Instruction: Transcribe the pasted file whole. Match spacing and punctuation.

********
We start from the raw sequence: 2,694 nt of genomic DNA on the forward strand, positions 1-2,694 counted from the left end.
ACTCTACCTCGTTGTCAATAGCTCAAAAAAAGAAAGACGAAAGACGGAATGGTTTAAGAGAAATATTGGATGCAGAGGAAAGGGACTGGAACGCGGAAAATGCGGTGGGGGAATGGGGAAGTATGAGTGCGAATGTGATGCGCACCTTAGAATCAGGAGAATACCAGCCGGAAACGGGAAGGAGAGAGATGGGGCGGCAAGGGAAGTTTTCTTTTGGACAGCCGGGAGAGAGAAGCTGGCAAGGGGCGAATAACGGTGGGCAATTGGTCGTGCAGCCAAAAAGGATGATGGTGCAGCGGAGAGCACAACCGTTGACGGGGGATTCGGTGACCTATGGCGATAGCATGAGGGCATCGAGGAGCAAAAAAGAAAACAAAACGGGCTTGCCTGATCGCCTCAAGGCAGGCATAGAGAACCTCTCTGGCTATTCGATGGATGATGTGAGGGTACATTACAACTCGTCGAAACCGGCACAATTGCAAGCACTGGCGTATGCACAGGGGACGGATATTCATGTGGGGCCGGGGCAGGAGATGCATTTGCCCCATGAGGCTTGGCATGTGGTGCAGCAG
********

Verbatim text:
We start from the raw sequence: 2,694 nt of genomic DNA on the forward strand, positions 1-2,694 counted from the left end.
ACTCTACCTCGTTGTCAATAGCTCAAAAAAAGAAAGACGAAAGACGGAATGGTTTAAGAGAAATATTGGATGCAGAGGAAAGGGACTGGAACGCGGAAAATGCGGTGGGGGAATGGGGAAGTATGAGTGCGAATGTGATGCGCACCTTAGAATCAGGAGAATACCAGCCGGAAACGGGAAGGAGAGAGATGGGGCGGCAAGGGAAGTTTTCTTTTGGACAGCCGGGAGAGAGAAGCTGGCAAGGGGCGAATAACGGTGGGCAATTGGTCGTGCAGCCAAAAAGGATGATGGTGCAGCGGAGAGCACAACCGTTGACGGGGGATTCGGTGACCTATGGCGATAGCATGAGGGCATCGAGGAGCAAAAAAGAAAACAAAACGGGCTTGCCTGATCGCCTCAAGGCAGGCATAGAGAACCTCTCTGGCTATTCGATGGATGATGTGAGGGTACATTACAACTCGTCGAAACCGGCACAATTGCAAGCACTGGCGTATGCACAGGGGACGGATATTCATGTGGGGCCGGGGCAGGAGATGCATTTGCCCCATGAGGCTTGGCATGTGGTGCAGCAG